USE OF MOLECULAR TOOLS FOR IMPROVING THE EFFICACY OF BIOLOGICAL CONTROL STRATEGIES FOR CACAO DISEASES
Title: Endophytic Trichoderma isolates from tropical environments delay disease onset and induce resistance against Phytophthora capsici in hot pepper using multiple mechanisms
Submitted to: Molecular Plant-Microbe Interactions
Publication Type: Peer Reviewed Journal
Publication Acceptance Date: November 17, 2010
Publication Date: March 1, 2011
Citation: Bae, H., Roberts, D.P., Lim, H.S., Strem, M.D., Park, S., Ryu, C., Melnick, R., Bailey, B.A. 2011. Endophytic Trichoderma isolates from tropical environments delay disease onset and induce resistance against Phytophthora capsici in hot pepper using multiple mechanisms. Molecular Plant-Microbe Interactions. 24:336-351.
Interpretive Summary: The plant pathogen Phytophthora capsici causes severe yield losses in many crops resulting in lost profits for farmers and reduced produce availability for consumers. Biocontrol is an environmentally friendly technique for controlling plant disease by using beneficial fungi. We are developing biocontrol strategies for plant diseases using the beneficial fungus Trichoderma. The Trichoderma strains we are using are unique in that they were isolated from tropical environments and they grow inside the root and stem tissue of plants. Trichoderma strains from the tropics were shown to delay disease caused by Phytophthora capsici in hot pepper. The mechanisms used by Trichoderma in delaying disease development included the production of compounds that limit the pathogens growth, the ability to use the pathogen as a food source, and the ability to stimulate the plant to protect itself. By providing farmers with environmentally friendly biocontrol strategies for control of diseases, crop yields may be increased resulting in increased profits to farmers and increased food supplies for consumers in addition to benefits to the environment through reduced use of pesticides.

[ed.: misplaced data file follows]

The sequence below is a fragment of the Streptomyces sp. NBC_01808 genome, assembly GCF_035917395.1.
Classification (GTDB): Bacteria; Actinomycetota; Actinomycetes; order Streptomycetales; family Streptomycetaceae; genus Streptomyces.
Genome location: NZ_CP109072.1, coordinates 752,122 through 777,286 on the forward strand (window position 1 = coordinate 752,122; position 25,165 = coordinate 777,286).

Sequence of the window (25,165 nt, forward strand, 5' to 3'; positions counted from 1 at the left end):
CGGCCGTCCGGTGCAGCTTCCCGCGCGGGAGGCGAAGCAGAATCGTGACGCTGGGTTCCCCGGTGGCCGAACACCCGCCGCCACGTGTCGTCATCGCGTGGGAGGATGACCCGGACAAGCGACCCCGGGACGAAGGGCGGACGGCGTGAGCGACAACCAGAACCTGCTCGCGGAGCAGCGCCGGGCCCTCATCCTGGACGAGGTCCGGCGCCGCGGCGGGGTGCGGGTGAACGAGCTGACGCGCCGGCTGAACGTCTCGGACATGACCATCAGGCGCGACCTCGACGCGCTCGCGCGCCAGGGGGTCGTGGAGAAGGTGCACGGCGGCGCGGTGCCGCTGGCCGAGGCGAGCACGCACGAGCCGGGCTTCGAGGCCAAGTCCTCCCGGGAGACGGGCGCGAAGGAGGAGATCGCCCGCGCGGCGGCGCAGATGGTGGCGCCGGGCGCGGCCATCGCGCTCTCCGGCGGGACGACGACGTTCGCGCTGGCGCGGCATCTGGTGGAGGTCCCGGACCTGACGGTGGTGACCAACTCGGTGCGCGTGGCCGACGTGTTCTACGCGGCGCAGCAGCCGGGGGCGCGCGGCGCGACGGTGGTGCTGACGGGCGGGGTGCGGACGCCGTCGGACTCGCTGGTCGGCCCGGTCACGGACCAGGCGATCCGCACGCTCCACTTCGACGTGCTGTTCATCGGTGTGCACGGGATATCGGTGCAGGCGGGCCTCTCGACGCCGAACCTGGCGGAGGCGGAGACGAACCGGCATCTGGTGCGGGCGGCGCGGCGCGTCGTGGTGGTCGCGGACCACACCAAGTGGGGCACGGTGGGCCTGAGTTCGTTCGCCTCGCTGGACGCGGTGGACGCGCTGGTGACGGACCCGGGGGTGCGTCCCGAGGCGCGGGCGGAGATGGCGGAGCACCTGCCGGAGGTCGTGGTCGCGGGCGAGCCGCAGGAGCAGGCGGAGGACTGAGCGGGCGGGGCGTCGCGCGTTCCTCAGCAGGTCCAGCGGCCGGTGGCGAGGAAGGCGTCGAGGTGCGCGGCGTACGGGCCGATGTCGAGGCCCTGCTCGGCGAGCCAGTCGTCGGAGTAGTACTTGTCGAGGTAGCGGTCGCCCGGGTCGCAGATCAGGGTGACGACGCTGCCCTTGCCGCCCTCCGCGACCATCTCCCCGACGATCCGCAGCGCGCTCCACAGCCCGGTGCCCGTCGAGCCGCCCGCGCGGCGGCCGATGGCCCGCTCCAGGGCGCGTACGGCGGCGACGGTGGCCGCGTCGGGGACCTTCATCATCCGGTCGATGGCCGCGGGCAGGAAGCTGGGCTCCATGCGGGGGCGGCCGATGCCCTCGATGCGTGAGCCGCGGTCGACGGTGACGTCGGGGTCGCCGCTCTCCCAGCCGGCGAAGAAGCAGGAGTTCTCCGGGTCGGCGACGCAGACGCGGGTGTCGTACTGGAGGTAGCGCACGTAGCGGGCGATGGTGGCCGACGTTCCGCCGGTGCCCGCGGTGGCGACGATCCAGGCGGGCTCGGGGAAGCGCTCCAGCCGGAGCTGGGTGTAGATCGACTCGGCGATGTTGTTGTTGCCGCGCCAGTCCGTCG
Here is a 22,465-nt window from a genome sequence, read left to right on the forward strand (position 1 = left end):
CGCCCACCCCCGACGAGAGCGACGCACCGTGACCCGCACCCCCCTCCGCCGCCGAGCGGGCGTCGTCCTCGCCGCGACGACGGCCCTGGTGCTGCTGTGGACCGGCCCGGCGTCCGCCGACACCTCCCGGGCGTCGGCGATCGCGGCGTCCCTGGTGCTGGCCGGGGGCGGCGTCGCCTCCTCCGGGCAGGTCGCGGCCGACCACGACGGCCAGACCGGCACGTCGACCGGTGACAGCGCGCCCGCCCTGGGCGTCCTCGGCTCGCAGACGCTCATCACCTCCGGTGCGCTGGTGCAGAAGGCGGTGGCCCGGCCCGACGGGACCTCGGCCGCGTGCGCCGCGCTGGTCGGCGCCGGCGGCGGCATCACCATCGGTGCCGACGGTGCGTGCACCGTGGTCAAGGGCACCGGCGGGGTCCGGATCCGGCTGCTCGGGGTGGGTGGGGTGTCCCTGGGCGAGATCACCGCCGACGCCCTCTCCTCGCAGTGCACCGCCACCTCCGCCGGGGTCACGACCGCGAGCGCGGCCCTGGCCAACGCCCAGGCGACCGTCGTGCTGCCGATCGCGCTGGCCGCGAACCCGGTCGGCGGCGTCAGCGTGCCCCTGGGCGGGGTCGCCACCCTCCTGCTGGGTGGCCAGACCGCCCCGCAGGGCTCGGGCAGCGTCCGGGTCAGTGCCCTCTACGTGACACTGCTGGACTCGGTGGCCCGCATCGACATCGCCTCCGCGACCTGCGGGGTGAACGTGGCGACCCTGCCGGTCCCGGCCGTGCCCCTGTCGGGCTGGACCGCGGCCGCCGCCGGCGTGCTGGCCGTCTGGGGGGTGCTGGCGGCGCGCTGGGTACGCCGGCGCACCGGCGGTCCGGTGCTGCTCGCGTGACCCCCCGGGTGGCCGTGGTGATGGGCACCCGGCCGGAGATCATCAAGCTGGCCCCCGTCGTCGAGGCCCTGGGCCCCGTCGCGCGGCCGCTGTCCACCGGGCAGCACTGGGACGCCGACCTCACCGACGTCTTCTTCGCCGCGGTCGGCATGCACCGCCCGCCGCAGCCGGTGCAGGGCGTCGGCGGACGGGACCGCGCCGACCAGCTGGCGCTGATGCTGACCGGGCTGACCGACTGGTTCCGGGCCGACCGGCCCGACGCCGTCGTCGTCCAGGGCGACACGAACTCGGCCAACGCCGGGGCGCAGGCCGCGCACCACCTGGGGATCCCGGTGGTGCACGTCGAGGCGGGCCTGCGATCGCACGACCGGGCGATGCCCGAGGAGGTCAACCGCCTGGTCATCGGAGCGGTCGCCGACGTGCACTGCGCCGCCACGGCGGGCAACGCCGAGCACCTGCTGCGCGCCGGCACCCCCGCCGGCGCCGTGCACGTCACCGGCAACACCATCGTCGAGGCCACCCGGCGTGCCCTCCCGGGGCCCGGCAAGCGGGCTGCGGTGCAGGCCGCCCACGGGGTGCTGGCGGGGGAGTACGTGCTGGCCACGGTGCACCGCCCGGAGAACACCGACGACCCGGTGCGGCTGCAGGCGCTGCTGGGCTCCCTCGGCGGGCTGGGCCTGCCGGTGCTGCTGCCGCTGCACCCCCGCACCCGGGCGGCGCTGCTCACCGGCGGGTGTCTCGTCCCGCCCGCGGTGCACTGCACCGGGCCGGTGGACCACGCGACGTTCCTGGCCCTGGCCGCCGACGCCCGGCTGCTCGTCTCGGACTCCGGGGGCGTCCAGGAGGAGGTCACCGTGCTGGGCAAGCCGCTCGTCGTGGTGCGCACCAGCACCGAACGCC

Isolates of several Trichoderma spp., were collected from tropical environments as potential biocontrol agents for cacao (Theobroma cacao) diseases. The diversity of isolates collected, including new species, and there endophytic nature on their host plants, led us to consider if these isolates have endophytic and biocontrol activity in an unrelated crop, Korean hot pepper (Capsicum annuum), against Phytophthora capsici. Six Trichoderma isolates were tested for their mycoparasitic and antimicrobial activity against P. capsici, and their endophytic and induced resistance capabilities in Korean hot pepper. Isolates DIS 70a, DIS 219b, and DIS 376f were mycoparasites of P. capsici while isolates DIS 70a, DIS 259j, and DIS 320c produced antimicrobial compounds that inhibited growth of P. capsici. Isolate DIS 320c also produced metabolites that damaged pepper roots. All 6 isolates efficiently colonized pepper roots internally but were inefficient stem colonizers. Isolates DIS 256f, DIS 320c, and DIS 376f consistently induced plant defense related gene/ESTs in leaves and roots of 32 day old peppers. Although isolate DIS 376f provided the most consistent protection against P. capsici, isolates DIS 70a and DIS 259j also delayed disease development significantly. Microarray analysis of pepper gene expression 48 h after inoculation with isolates DIS 259j and DIS 376f identified a large group of highly induced ESTs putatively involved in plant defense. Early colonization of pepper roots by isolates DIS 259j or DIS 376f resulted in the shared induction of many pepper ESTs but the timing and intensity of induction varied between the 2 isolates. More important, some ESTs were only induced by specific isolates indicating divergent signal transduction pathways toward induced resistance may be involved. The divergent pattern of induction was apparent for many ESTs with potential to impact both Trichoderma endophytic colonization of pepper and disease development in response to P. capsici infection, not the least of which encode specific members of the lipid transferase-like protein family. The described screens identify multiple mechanisms for protection of Korean hot pepper by endophytic Trichoderma species of tropical origin.